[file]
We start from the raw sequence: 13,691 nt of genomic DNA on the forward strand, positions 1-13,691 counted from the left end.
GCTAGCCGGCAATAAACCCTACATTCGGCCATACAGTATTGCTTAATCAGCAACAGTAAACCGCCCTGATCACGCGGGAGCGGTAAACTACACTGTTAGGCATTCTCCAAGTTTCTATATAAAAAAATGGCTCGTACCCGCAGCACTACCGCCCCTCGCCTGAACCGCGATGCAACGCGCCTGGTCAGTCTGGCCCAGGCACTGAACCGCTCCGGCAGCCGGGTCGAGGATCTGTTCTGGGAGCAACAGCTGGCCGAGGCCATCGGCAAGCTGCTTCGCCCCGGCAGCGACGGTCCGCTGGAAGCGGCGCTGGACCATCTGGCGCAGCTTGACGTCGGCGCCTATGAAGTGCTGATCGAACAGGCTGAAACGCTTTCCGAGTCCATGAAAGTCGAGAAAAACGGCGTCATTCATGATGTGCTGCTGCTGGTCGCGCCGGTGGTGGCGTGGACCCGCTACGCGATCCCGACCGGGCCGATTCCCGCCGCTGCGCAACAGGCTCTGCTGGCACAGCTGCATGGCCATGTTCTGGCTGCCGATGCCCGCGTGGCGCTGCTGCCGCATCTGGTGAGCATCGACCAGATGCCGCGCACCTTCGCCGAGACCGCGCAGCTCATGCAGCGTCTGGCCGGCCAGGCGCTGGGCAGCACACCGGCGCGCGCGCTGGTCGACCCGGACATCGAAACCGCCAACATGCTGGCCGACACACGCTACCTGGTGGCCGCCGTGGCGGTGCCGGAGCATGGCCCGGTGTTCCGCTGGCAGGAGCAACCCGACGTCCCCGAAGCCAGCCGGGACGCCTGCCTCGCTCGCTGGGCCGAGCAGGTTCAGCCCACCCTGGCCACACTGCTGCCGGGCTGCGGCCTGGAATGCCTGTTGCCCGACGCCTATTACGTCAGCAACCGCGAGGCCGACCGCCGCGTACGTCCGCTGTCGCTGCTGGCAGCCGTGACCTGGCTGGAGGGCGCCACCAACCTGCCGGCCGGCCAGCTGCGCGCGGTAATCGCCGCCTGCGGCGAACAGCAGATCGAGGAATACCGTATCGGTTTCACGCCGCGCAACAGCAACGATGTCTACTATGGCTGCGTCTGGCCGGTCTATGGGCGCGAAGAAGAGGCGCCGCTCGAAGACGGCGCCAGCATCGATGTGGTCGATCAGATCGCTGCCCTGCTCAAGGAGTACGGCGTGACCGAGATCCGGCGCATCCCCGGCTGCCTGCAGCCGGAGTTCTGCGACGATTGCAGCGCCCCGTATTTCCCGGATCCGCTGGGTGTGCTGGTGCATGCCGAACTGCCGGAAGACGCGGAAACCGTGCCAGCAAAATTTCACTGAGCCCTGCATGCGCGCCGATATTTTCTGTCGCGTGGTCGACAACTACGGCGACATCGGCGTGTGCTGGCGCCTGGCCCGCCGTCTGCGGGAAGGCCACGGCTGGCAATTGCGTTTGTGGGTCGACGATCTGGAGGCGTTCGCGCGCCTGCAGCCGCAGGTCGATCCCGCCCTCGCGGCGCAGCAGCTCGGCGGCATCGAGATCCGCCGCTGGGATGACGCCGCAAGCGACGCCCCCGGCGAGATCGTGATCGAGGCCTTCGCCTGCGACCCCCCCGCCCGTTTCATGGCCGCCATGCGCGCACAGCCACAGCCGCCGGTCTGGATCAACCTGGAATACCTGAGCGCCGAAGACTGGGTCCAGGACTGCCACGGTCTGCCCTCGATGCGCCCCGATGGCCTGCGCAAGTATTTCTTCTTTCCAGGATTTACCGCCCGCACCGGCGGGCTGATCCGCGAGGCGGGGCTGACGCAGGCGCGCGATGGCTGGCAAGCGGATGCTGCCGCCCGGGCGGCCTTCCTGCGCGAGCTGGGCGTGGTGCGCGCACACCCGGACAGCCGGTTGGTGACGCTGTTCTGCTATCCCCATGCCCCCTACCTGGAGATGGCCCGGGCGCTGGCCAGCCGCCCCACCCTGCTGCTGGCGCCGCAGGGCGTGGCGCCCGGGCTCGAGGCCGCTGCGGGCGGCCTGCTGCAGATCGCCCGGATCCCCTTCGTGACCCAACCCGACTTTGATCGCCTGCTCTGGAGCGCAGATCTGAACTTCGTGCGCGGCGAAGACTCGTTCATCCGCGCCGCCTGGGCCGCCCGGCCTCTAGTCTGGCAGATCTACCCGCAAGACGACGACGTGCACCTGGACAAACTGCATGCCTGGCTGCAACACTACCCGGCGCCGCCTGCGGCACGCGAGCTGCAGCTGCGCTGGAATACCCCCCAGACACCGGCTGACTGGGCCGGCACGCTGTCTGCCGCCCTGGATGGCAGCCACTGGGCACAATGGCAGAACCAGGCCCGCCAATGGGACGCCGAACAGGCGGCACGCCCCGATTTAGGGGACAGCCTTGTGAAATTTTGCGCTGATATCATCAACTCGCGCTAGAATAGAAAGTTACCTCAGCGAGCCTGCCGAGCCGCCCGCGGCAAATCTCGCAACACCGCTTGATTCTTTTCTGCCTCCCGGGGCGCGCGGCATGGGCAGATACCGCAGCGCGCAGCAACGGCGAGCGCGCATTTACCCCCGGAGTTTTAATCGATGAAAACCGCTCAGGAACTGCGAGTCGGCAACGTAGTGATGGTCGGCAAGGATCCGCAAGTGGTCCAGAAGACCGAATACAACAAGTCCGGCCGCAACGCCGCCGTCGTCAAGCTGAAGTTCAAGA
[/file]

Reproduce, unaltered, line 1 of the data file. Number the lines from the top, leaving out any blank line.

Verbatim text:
We start from the raw sequence: 13,691 nt of genomic DNA on the forward strand, positions 1-13,691 counted from the left end.